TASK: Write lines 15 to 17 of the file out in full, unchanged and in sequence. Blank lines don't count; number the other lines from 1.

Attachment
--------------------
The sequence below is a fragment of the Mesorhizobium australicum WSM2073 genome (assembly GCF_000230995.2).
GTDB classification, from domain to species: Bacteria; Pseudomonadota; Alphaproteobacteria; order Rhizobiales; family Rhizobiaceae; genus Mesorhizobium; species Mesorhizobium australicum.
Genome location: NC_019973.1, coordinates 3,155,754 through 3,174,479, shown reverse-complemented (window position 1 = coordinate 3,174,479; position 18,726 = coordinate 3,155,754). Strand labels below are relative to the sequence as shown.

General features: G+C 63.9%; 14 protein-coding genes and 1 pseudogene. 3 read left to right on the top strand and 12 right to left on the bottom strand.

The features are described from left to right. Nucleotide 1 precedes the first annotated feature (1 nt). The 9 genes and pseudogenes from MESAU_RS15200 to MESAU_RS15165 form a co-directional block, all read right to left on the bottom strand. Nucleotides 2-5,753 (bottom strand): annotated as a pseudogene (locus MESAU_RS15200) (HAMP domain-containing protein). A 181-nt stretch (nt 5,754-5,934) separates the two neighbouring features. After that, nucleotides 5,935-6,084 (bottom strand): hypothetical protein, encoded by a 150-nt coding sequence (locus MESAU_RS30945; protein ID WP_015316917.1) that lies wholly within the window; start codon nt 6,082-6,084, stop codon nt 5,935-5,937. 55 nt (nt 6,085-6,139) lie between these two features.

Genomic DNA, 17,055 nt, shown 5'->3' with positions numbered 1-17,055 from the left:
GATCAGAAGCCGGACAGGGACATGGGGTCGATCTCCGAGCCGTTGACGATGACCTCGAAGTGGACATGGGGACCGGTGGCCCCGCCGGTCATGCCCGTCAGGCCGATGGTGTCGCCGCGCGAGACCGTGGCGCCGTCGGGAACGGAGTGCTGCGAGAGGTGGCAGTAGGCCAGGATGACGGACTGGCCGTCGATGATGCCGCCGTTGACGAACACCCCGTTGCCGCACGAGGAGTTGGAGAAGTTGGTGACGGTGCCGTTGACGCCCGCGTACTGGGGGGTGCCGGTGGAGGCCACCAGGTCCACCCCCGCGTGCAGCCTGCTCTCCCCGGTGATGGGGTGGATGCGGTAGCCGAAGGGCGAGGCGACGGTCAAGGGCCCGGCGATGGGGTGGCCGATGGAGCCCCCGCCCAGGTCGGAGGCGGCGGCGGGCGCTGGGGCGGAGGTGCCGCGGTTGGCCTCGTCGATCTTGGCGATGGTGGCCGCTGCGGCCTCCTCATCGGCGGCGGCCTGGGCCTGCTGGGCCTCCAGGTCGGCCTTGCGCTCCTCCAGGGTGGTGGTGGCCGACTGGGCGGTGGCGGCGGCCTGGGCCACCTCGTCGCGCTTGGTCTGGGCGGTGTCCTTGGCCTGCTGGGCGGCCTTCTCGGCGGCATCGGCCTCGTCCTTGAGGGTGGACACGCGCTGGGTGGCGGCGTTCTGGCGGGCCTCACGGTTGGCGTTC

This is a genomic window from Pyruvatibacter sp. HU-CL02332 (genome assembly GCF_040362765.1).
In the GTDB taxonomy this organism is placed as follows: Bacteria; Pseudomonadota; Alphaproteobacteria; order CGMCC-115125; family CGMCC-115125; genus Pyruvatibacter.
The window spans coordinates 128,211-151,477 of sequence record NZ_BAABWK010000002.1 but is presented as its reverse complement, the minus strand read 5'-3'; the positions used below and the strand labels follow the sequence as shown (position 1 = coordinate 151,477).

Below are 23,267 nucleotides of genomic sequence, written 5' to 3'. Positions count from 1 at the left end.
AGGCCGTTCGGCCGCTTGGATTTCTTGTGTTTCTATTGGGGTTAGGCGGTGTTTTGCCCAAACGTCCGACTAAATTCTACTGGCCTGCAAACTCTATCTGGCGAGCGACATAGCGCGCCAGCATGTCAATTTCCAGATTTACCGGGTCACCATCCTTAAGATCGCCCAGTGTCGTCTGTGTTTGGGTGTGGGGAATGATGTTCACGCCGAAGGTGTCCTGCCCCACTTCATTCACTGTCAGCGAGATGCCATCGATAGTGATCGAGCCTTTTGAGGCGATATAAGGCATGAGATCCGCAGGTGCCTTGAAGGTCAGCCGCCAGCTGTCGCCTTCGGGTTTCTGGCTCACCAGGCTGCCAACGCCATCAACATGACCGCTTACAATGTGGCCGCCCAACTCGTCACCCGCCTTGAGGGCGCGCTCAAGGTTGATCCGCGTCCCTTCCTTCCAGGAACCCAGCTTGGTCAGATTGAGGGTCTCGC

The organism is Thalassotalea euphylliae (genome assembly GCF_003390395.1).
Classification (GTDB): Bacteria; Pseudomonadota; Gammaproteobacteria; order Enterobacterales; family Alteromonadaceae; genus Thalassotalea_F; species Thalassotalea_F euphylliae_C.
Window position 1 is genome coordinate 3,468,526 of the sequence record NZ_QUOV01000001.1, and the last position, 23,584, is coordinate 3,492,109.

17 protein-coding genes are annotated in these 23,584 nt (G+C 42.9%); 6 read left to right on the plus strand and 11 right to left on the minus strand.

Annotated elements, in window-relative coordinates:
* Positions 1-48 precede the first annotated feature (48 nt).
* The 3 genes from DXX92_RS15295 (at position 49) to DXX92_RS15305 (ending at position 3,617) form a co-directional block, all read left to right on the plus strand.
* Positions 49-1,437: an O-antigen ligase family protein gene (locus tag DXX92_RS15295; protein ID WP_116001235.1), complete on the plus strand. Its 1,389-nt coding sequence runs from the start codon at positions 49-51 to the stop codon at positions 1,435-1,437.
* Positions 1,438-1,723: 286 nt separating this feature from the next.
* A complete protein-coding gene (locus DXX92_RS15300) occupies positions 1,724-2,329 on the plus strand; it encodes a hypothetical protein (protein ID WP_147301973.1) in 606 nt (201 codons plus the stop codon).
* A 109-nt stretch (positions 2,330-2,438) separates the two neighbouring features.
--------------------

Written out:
Window position 1 is genome coordinate 3,468,526 of the sequence record NZ_QUOV01000001.1, and the last position, 23,584, is coordinate 3,492,109.

17 protein-coding genes are annotated in these 23,584 nt (G+C 42.9%); 6 read left to right on the plus strand and 11 right to left on the minus strand.

Annotated elements, in window-relative coordinates: